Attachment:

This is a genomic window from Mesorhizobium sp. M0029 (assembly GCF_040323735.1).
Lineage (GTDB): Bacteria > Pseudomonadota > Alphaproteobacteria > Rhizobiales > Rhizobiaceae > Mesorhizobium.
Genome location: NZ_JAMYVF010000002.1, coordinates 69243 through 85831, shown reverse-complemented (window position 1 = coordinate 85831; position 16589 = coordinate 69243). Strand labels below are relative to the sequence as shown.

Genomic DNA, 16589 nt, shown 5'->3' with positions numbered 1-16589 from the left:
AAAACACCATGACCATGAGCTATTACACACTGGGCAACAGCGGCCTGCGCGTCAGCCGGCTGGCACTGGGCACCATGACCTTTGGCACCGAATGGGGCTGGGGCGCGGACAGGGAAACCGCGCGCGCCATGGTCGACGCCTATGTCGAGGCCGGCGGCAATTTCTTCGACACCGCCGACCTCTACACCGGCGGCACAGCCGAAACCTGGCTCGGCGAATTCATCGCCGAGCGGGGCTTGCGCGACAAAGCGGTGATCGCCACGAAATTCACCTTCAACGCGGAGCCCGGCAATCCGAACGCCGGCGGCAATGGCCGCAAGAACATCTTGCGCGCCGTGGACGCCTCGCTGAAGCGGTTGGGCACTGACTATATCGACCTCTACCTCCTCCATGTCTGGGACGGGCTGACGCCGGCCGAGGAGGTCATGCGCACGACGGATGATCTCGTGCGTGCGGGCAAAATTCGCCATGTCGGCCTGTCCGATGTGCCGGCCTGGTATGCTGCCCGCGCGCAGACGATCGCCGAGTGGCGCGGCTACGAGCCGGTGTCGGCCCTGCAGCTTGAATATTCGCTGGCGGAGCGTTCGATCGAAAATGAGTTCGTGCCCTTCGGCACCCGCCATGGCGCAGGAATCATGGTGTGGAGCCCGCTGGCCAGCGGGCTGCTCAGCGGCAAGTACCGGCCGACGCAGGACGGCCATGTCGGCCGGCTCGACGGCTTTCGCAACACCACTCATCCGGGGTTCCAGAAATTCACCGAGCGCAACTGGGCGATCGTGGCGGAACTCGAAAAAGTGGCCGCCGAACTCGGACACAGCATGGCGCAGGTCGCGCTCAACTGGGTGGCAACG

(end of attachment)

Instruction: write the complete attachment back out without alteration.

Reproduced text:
This is a genomic window from Mesorhizobium sp. M0029 (assembly GCF_040323735.1).
Lineage (GTDB): Bacteria > Pseudomonadota > Alphaproteobacteria > Rhizobiales > Rhizobiaceae > Mesorhizobium.
Genome location: NZ_JAMYVF010000002.1, coordinates 69243 through 85831, shown reverse-complemented (window position 1 = coordinate 85831; position 16589 = coordinate 69243). Strand labels below are relative to the sequence as shown.

Genomic DNA, 16589 nt, shown 5'->3' with positions numbered 1-16589 from the left:
AAAACACCATGACCATGAGCTATTACACACTGGGCAACAGCGGCCTGCGCGTCAGCCGGCTGGCACTGGGCACCATGACCTTTGGCACCGAATGGGGCTGGGGCGCGGACAGGGAAACCGCGCGCGCCATGGTCGACGCCTATGTCGAGGCCGGCGGCAATTTCTTCGACACCGCCGACCTCTACACCGGCGGCACAGCCGAAACCTGGCTCGGCGAATTCATCGCCGAGCGGGGCTTGCGCGACAAAGCGGTGATCGCCACGAAATTCACCTTCAACGCGGAGCCCGGCAATCCGAACGCCGGCGGCAATGGCCGCAAGAACATCTTGCGCGCCGTGGACGCCTCGCTGAAGCGGTTGGGCACTGACTATATCGACCTCTACCTCCTCCATGTCTGGGACGGGCTGACGCCGGCCGAGGAGGTCATGCGCACGACGGATGATCTCGTGCGTGCGGGCAAAATTCGCCATGTCGGCCTGTCCGATGTGCCGGCCTGGTATGCTGCCCGCGCGCAGACGATCGCCGAGTGGCGCGGCTACGAGCCGGTGTCGGCCCTGCAGCTTGAATATTCGCTGGCGGAGCGTTCGATCGAAAATGAGTTCGTGCCCTTCGGCACCCGCCATGGCGCAGGAATCATGGTGTGGAGCCCGCTGGCCAGCGGGCTGCTCAGCGGCAAGTACCGGCCGACGCAGGACGGCCATGTCGGCCGGCTCGACGGCTTTCGCAACACCACTCATCCGGGGTTCCAGAAATTCACCGAGCGCAACTGGGCGATCGTGGCGGAACTCGAAAAAGTGGCCGCCGAACTCGGACACAGCATGGCGCAGGTCGCGCTCAACTGGGTGGCAACG